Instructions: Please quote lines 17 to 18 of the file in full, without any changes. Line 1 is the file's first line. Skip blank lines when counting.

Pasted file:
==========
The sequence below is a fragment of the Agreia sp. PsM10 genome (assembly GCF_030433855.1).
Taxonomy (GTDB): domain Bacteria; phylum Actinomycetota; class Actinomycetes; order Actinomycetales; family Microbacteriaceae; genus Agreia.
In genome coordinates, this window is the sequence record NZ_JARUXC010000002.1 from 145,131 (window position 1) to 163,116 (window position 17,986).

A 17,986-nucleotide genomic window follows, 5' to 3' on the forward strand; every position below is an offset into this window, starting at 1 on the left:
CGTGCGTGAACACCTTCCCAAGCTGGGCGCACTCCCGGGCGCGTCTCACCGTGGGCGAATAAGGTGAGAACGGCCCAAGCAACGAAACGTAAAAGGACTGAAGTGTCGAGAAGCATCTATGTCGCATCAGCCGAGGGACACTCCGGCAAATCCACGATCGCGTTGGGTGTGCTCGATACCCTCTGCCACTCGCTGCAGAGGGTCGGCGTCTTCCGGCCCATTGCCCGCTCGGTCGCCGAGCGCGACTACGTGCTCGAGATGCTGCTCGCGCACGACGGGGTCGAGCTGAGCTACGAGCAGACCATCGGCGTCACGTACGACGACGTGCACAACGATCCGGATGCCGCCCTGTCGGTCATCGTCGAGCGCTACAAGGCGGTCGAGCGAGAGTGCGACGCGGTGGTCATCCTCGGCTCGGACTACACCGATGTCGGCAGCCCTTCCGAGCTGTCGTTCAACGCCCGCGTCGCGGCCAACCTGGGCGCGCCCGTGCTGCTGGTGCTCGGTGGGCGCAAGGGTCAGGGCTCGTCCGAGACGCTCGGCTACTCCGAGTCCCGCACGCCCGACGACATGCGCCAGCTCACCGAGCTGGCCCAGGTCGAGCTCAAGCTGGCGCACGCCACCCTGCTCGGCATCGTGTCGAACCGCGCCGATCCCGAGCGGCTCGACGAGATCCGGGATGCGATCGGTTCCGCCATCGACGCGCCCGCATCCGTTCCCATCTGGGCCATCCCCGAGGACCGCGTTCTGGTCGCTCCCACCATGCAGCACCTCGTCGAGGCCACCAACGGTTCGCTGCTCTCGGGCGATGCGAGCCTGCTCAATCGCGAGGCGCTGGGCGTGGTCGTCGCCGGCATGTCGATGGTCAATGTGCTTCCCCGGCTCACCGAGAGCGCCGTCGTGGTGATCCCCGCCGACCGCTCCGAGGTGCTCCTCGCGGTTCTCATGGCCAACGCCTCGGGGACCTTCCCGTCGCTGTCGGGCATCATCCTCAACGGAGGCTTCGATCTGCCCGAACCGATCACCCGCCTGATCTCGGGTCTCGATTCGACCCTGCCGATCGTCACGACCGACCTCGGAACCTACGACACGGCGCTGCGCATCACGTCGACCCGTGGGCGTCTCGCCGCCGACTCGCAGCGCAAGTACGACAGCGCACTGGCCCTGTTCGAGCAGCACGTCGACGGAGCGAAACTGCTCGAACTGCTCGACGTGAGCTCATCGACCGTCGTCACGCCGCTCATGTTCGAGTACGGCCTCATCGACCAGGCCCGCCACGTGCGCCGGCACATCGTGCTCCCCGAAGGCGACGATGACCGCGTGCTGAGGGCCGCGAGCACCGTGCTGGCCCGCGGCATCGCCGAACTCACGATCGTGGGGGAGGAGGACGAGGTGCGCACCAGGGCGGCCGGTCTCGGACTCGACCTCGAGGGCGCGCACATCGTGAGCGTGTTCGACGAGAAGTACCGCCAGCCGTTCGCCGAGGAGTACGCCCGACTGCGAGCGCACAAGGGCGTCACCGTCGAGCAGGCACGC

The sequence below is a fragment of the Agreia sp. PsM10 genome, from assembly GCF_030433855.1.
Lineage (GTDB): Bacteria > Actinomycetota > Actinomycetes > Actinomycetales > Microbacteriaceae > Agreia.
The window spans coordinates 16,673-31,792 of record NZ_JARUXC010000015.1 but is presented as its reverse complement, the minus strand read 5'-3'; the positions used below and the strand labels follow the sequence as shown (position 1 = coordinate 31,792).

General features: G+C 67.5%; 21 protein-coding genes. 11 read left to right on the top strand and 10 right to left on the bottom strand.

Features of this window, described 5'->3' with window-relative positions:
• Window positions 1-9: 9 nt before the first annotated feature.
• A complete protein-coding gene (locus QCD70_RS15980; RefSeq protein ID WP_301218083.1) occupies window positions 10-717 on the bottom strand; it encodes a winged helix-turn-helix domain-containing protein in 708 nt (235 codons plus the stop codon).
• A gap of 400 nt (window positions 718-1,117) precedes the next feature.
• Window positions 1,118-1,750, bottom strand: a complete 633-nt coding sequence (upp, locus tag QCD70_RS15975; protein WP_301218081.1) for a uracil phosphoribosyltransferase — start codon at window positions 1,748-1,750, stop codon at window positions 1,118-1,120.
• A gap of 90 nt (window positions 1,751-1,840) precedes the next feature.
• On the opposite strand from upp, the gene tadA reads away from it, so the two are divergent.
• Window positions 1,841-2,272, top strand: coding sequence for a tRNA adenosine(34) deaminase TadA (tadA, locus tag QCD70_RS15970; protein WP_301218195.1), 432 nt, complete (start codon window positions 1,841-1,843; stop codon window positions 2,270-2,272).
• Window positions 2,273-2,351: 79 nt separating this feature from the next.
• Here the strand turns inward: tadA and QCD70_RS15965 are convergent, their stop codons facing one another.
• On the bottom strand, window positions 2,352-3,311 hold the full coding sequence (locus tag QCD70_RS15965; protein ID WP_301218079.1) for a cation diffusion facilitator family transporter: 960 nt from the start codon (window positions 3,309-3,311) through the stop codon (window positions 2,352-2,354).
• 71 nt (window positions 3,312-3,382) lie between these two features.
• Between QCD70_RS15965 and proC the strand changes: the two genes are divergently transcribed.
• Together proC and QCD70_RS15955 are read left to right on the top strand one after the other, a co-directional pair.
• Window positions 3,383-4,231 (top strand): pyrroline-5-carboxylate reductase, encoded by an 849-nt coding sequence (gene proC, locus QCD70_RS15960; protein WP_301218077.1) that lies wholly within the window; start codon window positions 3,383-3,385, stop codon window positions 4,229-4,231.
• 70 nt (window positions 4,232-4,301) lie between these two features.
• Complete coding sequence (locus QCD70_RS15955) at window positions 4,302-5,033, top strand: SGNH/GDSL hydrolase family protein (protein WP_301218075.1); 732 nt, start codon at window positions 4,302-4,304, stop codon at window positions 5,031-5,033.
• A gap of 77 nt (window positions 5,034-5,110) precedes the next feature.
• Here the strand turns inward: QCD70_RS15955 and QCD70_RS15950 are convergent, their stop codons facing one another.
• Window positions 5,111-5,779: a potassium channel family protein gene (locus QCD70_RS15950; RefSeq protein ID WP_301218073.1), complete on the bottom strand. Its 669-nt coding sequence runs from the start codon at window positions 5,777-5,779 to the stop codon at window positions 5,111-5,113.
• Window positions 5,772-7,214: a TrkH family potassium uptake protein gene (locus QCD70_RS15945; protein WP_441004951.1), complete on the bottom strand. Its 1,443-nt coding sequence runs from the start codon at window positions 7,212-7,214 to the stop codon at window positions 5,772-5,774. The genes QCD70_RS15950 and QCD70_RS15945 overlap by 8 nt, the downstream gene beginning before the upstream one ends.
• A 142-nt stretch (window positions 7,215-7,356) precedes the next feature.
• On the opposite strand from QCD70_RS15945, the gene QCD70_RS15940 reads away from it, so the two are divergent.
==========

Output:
• Window positions 1,841-2,272, top strand: coding sequence for a tRNA adenosine(34) deaminase TadA (tadA, locus tag QCD70_RS15970; protein WP_301218195.1), 432 nt, complete (start codon window positions 1,841-1,843; stop codon window positions 2,270-2,272).
• Window positions 2,273-2,351: 79 nt separating this feature from the next.